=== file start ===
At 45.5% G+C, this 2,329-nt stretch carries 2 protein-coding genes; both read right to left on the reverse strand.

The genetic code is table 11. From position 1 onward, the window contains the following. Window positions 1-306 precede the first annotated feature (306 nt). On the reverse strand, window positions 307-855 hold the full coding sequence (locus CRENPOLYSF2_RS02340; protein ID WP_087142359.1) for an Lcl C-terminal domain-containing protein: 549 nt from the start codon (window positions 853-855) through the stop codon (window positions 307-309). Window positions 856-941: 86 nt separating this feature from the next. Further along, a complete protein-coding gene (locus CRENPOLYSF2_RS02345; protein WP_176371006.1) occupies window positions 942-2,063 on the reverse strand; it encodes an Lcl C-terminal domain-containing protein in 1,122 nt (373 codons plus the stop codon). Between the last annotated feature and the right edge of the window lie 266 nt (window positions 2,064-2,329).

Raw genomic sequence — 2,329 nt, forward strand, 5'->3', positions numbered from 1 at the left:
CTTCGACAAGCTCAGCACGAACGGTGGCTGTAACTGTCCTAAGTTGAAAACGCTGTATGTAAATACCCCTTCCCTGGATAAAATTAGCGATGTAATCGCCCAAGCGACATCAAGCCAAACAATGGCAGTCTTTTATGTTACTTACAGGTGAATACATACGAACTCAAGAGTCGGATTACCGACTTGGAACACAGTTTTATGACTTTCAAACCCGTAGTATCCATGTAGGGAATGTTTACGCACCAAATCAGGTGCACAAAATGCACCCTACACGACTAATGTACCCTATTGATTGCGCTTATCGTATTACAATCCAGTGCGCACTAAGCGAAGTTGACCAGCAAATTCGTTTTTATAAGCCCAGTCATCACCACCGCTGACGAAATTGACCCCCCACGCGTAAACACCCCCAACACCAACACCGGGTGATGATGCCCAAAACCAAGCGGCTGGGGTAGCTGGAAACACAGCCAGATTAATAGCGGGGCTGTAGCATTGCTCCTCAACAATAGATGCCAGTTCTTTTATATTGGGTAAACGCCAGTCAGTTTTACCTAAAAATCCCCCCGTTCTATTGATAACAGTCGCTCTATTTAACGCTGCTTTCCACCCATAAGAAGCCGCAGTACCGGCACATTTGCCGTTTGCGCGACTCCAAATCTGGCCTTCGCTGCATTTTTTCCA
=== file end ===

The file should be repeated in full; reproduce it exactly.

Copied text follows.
At 45.5% G+C, this 2,329-nt stretch carries 2 protein-coding genes; both read right to left on the reverse strand.

The genetic code is table 11. From position 1 onward, the window contains the following. Window positions 1-306 precede the first annotated feature (306 nt). On the reverse strand, window positions 307-855 hold the full coding sequence (locus CRENPOLYSF2_RS02340; protein ID WP_087142359.1) for an Lcl C-terminal domain-containing protein: 549 nt from the start codon (window positions 853-855) through the stop codon (window positions 307-309). Window positions 856-941: 86 nt separating this feature from the next. Further along, a complete protein-coding gene (locus CRENPOLYSF2_RS02345; protein WP_176371006.1) occupies window positions 942-2,063 on the reverse strand; it encodes an Lcl C-terminal domain-containing protein in 1,122 nt (373 codons plus the stop codon). Between the last annotated feature and the right edge of the window lie 266 nt (window positions 2,064-2,329).

Raw genomic sequence — 2,329 nt, forward strand, 5'->3', positions numbered from 1 at the left:
CTTCGACAAGCTCAGCACGAACGGTGGCTGTAACTGTCCTAAGTTGAAAACGCTGTATGTAAATACCCCTTCCCTGGATAAAATTAGCGATGTAATCGCCCAAGCGACATCAAGCCAAACAATGGCAGTCTTTTATGTTACTTACAGGTGAATACATACGAACTCAAGAGTCGGATTACCGACTTGGAACACAGTTTTATGACTTTCAAACCCGTAGTATCCATGTAGGGAATGTTTACGCACCAAATCAGGTGCACAAAATGCACCCTACACGACTAATGTACCCTATTGATTGCGCTTATCGTATTACAATCCAGTGCGCACTAAGCGAAGTTGACCAGCAAATTCGTTTTTATAAGCCCAGTCATCACCACCGCTGACGAAATTGACCCCCCACGCGTAAACACCCCCAACACCAACACCGGGTGATGATGCCCAAAACCAAGCGGCTGGGGTAGCTGGAAACACAGCCAGATTAATAGCGGGGCTGTAGCATTGCTCCTCAACAATAGATGCCAGTTCTTTTATATTGGGTAAACGCCAGTCAGTTTTACCTAAAAATCCCCCCGTTCTATTGATAACAGTCGCTCTATTTAACGCTGCTTTCCACCCATAAGAAGCCGCAGTACCGGCACATTTGCCGTTTGCGCGACTCCAAATCTGGCCTTCGCTGCATTTTTTCCA